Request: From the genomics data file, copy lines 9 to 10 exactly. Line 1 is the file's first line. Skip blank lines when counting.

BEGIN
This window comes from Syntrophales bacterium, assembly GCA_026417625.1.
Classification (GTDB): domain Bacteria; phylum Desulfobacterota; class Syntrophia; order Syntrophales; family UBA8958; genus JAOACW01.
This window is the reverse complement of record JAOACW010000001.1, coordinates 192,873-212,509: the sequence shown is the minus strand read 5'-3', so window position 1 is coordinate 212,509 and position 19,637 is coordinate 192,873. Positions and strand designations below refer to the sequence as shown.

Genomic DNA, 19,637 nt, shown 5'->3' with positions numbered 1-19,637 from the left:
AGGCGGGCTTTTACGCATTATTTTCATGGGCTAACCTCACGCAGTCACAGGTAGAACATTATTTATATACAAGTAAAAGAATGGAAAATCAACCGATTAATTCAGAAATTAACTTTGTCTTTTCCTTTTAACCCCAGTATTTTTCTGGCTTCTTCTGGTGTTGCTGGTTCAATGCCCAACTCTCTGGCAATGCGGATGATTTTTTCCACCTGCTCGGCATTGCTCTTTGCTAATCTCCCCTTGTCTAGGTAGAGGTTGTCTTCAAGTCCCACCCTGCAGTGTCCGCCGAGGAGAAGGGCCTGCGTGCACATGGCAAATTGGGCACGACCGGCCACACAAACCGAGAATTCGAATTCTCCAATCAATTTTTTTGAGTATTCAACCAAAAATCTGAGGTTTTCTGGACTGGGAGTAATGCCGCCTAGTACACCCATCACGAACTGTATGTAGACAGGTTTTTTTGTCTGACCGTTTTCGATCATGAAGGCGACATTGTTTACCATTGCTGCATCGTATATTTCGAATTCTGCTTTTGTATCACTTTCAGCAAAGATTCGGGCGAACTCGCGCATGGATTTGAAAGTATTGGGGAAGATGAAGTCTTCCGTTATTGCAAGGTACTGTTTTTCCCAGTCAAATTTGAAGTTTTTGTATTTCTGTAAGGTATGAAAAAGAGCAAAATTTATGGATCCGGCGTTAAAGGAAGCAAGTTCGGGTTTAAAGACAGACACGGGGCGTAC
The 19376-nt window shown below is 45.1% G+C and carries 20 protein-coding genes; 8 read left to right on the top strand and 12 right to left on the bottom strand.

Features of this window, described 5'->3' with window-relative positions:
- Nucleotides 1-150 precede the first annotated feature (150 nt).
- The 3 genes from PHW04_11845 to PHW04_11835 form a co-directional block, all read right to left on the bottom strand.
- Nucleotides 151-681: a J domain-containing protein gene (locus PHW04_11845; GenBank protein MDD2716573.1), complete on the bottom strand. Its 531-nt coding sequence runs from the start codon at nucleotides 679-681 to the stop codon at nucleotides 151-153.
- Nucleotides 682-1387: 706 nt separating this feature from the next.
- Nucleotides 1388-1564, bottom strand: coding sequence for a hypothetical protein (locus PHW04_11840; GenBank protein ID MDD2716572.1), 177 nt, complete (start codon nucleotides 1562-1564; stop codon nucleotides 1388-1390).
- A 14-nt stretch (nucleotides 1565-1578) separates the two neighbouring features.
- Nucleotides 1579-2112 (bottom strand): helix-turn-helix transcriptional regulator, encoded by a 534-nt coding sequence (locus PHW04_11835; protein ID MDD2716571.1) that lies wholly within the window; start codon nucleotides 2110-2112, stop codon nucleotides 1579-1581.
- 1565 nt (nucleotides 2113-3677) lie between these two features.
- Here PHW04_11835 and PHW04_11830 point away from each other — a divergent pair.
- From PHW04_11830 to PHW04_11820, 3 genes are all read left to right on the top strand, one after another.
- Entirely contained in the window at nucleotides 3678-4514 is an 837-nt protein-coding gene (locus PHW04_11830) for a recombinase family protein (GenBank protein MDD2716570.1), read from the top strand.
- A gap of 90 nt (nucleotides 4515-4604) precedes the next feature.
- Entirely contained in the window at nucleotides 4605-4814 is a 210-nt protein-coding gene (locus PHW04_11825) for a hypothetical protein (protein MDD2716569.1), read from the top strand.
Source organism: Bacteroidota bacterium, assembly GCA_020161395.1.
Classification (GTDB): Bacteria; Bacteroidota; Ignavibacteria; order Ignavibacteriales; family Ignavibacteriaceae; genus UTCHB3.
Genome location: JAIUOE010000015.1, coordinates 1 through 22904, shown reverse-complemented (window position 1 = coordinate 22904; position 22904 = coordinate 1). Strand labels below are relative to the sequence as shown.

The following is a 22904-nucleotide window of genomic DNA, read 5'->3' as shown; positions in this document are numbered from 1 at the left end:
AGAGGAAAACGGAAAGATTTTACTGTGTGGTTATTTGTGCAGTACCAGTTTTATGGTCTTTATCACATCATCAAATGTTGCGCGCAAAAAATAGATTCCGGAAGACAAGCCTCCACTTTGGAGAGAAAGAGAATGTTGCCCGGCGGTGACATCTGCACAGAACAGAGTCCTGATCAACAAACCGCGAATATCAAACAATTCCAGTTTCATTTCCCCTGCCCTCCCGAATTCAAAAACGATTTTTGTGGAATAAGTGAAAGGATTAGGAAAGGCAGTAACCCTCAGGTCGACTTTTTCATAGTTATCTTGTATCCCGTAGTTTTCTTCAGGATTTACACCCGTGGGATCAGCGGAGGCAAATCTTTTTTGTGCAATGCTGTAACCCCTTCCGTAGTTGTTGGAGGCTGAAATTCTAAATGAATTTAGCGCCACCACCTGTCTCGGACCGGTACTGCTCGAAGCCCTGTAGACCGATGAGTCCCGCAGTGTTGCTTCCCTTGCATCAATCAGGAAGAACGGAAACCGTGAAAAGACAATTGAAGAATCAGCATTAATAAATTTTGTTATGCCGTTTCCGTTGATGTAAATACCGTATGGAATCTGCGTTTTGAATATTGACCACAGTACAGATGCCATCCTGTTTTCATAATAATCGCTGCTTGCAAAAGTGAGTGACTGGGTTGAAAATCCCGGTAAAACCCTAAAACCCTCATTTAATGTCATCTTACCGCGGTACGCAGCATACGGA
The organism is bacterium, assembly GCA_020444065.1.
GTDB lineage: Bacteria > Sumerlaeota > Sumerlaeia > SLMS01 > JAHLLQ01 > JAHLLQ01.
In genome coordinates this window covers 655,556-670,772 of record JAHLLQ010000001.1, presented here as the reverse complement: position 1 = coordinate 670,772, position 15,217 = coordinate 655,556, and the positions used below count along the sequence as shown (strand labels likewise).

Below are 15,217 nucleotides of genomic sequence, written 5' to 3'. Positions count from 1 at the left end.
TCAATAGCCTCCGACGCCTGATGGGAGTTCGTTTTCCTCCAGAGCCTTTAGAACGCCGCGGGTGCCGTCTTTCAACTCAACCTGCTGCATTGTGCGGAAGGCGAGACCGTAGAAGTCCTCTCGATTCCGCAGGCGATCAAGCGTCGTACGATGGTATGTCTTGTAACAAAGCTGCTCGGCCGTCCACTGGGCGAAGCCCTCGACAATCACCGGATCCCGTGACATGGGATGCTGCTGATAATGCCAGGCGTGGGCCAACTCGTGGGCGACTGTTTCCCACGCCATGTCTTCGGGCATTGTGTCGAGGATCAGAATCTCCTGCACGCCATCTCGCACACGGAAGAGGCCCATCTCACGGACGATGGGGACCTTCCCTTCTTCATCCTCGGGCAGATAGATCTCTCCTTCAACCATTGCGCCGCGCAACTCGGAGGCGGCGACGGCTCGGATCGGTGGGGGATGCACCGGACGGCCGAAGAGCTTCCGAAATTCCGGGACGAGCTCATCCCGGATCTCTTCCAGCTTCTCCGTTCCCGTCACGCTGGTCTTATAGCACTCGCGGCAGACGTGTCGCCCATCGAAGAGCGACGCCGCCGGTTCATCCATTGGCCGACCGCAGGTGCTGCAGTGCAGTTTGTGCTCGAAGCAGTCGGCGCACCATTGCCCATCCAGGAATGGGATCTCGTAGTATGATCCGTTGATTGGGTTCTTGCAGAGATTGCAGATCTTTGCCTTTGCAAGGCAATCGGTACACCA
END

- The 3 genes from PHW04_11845 to PHW04_11835 form a co-directional block, all read right to left on the bottom strand.
- Nucleotides 151-681: a J domain-containing protein gene (locus PHW04_11845; GenBank protein MDD2716573.1), complete on the bottom strand. Its 531-nt coding sequence runs from the start codon at nucleotides 679-681 to the stop codon at nucleotides 151-153.